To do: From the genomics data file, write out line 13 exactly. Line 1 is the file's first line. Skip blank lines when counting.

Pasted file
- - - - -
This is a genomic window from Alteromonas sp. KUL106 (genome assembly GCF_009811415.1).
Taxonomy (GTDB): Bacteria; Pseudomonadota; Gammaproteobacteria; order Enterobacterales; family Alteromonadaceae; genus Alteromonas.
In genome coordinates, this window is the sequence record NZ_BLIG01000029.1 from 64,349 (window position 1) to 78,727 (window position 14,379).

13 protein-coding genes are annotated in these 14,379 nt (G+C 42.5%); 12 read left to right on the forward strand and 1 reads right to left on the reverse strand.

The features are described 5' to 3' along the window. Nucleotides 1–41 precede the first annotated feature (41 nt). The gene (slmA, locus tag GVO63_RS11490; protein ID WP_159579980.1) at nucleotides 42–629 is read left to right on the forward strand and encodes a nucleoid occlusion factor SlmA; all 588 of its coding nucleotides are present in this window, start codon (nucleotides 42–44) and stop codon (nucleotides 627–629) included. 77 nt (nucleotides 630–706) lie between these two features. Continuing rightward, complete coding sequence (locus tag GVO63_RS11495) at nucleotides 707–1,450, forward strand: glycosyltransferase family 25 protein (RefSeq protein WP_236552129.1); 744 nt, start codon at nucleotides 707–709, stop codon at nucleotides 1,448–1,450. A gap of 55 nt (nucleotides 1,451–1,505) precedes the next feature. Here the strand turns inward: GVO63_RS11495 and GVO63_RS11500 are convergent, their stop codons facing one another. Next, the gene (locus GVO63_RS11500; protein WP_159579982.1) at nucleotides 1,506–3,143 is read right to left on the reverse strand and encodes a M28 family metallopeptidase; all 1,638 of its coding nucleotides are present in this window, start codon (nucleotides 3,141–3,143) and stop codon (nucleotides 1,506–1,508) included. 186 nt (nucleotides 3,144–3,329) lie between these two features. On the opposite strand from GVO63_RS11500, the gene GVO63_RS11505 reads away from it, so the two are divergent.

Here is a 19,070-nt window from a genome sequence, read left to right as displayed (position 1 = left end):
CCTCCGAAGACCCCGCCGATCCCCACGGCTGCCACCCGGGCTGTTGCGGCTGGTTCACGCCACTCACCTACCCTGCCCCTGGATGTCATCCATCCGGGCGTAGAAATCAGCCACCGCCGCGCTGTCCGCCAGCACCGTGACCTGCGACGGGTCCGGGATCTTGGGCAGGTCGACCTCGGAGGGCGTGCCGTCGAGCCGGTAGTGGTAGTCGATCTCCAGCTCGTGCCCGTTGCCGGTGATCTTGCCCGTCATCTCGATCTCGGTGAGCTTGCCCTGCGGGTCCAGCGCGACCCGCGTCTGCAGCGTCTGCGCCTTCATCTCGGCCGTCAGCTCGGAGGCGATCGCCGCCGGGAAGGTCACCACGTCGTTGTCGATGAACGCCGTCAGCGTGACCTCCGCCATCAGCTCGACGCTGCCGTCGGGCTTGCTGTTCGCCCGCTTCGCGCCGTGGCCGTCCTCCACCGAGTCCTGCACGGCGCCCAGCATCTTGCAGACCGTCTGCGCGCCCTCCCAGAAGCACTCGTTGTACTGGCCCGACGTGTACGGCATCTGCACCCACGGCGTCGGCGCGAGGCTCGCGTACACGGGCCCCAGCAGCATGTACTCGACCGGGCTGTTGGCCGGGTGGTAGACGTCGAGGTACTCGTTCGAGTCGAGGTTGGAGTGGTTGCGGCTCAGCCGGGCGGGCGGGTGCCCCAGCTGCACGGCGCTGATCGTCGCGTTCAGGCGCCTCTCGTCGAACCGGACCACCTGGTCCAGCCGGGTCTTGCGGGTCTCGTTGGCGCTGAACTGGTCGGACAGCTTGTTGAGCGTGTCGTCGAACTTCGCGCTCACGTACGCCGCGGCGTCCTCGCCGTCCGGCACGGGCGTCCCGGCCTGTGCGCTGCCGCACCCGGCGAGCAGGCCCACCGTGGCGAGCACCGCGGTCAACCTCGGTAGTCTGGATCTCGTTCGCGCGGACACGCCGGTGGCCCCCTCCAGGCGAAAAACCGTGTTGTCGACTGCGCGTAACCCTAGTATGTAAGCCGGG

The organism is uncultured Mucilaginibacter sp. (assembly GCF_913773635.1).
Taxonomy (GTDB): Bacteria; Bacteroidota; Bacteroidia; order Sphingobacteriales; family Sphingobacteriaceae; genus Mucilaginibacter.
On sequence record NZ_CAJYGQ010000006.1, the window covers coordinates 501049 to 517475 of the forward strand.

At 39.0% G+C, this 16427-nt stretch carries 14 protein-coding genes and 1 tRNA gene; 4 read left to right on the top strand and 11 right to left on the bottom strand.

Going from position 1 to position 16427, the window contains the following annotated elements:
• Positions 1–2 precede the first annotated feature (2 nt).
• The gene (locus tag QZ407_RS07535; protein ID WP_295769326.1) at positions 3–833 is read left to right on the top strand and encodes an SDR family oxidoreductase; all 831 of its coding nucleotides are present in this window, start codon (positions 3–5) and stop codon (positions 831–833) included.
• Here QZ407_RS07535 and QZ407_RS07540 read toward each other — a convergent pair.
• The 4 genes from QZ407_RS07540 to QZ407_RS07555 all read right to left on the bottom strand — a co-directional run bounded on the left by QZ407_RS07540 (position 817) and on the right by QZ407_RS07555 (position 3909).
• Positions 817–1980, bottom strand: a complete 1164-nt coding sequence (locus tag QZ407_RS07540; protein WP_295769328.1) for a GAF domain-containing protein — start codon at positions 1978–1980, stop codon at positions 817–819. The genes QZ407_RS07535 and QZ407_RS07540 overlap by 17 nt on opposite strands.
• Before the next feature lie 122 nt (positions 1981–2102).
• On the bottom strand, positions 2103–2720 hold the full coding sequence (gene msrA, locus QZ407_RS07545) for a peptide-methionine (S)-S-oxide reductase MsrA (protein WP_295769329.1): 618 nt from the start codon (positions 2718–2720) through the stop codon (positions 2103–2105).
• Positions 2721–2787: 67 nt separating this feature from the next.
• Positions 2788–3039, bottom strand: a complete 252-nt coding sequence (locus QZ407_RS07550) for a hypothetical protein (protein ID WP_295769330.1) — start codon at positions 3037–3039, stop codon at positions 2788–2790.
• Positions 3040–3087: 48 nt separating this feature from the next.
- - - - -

• Positions 1–2 precede the first annotated feature (2 nt).